No sex-specific difference in disease trajectory in multiple sclerosis patients before and after age 50
Glanz, Bonnie I
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CitationBove, Riley, Alexander Musallam, Brian C Healy, Maria Houtchens, Bonnie I Glanz, Samia Khoury, Charles R Guttmann, Philip L De Jager, and Tanuja Chitnis. 2013. “No sex-specific difference in disease trajectory in multiple sclerosis patients before and after age 50.” BMC Neurology 13 (1): 73. doi:10.1186/1471-2377-13-73. http://dx.doi.org/10.1186/1471-2377-13-73.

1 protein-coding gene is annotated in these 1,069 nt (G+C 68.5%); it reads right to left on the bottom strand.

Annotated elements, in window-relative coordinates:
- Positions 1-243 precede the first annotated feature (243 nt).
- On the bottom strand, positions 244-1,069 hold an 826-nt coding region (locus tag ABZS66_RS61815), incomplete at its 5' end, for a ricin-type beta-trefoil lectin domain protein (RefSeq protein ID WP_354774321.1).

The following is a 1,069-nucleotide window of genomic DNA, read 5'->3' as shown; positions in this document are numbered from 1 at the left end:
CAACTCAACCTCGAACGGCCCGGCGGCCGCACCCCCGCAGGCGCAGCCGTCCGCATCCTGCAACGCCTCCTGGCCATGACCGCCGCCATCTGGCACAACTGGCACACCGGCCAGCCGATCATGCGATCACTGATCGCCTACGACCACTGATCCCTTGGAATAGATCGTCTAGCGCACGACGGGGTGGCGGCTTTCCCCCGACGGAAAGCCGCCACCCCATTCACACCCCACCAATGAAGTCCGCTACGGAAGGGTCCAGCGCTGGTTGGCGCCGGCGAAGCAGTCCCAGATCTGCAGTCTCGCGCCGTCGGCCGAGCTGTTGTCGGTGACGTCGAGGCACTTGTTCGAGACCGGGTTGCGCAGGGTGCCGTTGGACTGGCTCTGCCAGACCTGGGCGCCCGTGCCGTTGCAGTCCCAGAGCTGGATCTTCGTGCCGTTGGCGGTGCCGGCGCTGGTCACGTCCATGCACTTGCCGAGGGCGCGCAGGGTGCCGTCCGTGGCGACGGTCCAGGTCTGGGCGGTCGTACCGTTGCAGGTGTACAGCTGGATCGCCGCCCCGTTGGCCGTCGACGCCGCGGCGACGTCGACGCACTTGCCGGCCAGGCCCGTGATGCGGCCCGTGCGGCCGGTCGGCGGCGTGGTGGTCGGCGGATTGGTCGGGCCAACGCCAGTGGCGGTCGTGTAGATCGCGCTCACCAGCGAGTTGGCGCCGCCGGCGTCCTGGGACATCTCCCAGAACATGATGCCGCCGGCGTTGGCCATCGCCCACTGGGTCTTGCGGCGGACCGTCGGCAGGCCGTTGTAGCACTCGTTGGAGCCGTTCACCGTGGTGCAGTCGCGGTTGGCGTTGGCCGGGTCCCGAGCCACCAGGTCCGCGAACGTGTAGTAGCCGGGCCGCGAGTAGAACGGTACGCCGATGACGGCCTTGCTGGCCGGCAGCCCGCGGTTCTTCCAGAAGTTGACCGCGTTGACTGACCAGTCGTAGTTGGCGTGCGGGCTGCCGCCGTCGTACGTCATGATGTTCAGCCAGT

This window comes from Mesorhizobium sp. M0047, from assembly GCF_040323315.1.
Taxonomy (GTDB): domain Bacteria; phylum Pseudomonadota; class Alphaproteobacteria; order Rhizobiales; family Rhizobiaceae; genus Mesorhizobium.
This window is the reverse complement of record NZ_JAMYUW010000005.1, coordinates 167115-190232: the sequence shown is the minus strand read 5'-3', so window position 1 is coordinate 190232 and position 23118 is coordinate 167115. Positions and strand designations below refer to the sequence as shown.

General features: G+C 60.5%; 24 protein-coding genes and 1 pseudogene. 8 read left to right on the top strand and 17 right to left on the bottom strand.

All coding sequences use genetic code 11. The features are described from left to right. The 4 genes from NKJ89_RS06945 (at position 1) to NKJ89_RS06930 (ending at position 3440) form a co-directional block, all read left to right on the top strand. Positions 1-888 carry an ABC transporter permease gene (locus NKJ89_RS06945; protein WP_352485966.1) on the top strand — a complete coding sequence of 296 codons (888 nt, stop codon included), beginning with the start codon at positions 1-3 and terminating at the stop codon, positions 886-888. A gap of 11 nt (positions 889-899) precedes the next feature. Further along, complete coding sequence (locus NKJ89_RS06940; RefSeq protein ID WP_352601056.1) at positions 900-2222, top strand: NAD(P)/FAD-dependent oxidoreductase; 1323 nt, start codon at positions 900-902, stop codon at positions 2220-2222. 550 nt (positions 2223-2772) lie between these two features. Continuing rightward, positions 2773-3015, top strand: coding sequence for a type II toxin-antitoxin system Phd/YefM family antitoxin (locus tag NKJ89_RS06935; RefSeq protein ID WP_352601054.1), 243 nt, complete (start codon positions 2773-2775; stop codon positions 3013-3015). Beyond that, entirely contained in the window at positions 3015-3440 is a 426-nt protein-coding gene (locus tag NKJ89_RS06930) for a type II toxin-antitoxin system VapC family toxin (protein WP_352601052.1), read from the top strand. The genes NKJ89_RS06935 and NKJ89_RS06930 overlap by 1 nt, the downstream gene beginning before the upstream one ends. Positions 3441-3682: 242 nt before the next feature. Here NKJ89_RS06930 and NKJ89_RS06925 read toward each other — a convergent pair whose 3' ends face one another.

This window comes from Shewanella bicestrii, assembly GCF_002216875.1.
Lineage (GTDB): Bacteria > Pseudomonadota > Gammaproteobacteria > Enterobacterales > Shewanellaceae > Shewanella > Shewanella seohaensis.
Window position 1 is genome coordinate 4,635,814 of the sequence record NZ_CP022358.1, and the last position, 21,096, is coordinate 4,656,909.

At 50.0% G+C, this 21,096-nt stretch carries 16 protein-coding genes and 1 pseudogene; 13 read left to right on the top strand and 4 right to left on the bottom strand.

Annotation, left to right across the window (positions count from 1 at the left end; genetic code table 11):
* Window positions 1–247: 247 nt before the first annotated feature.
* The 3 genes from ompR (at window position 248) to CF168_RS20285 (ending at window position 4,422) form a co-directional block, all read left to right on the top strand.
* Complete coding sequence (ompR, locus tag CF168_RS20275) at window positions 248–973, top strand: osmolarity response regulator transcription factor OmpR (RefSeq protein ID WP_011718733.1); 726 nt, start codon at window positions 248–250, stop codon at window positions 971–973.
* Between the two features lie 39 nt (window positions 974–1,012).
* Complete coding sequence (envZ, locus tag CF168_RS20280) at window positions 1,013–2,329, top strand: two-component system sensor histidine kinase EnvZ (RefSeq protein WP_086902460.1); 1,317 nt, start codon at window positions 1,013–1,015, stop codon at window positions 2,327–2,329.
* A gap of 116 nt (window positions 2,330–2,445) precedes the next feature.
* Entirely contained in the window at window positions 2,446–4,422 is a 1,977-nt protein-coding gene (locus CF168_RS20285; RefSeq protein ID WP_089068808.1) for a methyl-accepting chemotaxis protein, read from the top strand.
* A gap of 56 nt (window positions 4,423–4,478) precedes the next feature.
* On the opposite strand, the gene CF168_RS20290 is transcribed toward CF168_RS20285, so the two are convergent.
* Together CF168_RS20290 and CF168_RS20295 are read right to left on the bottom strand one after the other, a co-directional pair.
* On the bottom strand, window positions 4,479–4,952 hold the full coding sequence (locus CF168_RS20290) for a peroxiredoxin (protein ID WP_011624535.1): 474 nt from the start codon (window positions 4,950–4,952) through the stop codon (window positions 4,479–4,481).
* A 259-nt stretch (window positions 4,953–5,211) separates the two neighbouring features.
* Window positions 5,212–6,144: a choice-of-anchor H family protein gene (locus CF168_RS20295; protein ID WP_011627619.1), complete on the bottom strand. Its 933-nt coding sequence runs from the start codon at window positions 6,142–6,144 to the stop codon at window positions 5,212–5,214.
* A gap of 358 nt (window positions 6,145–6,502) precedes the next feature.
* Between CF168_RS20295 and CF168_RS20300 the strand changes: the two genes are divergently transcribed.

AbstractBackground: The disease course in multiple sclerosis (MS) is influenced by many factors, including age, sex, and sex hormones. Little is known about sex-specific changes in disease course around age 50, which may represent a key biological transition period for reproductive aging. Methods: Male and female subjects with no prior chemotherapy exposure were selected from a prospective MS cohort to form groups representing the years before (38–46 years, N=351) and after (54–62 years, N=200)age 50. Primary analysis assessed for interaction between effects of sex and age on clinical (Expanded Disability Status Scale, EDSS; relapse rate) and radiologic (T2 lesion volume, T2LV; brain parenchymal fraction, BPF) outcomes. Secondarily, we explored patient-reported outcomes (PROs). Results: As expected, there were age- and sex- related changes with male and older cohorts showing worse disease severity (EDSS), brain atrophy (BPF), and more progressive course. There was no interaction between age and sex on cross-sectional adjusted clinical (EDSS, relapse rate) or radiologic (BPF, T2LV) measures, or on 2-year trajectories of decline. There was a significant interaction between age and sex for a physical functioning PRO (SF-36): the older female cohort reported lower physical functioning than men (p=0.002). There were no differences in depression (Center for Epidemiological Study – Depression, CES-D) or fatigue (Modified Fatigue Impact Scale, MFIS) scores. Conclusions: There was no interaction between age and sex suggestive of an effect of reproductive aging on clinical or radiologic progression. Prospective analyses across the menopausal transition are needed.
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